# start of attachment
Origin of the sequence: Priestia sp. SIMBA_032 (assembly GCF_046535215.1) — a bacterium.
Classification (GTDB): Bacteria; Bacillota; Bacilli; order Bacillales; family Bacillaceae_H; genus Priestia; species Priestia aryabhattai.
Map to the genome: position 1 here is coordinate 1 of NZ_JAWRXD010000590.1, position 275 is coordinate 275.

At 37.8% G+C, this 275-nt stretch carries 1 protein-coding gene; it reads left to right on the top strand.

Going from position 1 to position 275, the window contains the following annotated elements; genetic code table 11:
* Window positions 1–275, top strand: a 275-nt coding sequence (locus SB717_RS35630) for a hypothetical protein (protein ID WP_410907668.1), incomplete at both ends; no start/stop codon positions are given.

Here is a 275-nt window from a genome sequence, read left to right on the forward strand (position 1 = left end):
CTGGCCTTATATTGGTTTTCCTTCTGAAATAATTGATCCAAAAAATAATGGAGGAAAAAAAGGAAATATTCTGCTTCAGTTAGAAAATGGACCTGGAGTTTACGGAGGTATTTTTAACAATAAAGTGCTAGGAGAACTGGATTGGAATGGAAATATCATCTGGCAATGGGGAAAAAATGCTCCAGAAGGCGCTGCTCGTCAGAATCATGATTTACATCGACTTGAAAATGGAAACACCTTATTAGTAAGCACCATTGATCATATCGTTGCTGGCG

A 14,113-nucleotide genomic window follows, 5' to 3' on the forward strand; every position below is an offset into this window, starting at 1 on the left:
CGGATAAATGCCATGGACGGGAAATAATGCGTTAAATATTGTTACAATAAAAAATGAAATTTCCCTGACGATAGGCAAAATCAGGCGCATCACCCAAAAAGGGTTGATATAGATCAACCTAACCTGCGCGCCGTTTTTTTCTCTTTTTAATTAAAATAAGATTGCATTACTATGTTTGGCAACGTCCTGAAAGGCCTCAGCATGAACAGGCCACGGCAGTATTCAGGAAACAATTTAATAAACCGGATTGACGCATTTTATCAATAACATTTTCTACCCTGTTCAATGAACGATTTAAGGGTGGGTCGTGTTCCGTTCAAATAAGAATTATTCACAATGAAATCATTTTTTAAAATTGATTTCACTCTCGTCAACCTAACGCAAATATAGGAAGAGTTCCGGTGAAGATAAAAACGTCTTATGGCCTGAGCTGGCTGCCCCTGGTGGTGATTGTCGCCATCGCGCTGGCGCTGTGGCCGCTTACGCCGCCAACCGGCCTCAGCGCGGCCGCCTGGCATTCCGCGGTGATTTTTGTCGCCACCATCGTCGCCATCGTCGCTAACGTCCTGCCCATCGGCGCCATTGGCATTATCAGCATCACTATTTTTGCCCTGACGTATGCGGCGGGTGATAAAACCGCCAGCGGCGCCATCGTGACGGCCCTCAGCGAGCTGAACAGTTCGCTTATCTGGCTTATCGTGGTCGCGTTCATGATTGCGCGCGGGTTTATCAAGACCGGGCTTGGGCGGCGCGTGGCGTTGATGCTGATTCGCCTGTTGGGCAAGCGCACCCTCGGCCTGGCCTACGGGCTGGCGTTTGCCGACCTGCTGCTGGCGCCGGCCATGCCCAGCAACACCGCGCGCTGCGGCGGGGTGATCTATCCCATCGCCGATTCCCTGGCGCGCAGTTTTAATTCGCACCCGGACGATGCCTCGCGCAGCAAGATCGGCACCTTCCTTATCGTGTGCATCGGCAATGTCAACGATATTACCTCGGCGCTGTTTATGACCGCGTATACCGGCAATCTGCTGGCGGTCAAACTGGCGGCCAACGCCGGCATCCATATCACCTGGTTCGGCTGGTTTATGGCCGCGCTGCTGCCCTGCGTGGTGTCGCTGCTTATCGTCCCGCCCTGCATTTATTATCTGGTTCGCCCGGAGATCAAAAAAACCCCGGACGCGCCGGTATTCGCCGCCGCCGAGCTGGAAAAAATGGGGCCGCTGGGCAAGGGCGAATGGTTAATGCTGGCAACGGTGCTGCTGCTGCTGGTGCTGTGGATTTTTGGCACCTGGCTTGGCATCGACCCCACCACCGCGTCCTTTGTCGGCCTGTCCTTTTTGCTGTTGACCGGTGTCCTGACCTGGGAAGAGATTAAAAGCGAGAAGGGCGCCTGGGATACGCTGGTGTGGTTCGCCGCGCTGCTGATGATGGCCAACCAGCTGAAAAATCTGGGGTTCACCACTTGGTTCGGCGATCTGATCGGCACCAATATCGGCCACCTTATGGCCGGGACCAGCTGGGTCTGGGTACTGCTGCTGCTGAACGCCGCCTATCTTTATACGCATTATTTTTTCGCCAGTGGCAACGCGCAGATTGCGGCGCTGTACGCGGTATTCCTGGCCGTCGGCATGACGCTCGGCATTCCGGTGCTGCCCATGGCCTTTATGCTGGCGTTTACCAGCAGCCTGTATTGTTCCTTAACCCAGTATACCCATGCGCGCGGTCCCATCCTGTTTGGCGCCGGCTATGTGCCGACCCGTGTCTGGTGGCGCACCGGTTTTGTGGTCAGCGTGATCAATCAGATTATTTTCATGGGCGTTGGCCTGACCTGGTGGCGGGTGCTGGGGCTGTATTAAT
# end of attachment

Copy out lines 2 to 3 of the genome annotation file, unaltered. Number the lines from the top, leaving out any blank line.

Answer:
Classification (GTDB): Bacteria; Bacillota; Bacilli; order Bacillales; family Bacillaceae_H; genus Priestia; species Priestia aryabhattai.
Map to the genome: position 1 here is coordinate 1 of NZ_JAWRXD010000590.1, position 275 is coordinate 275.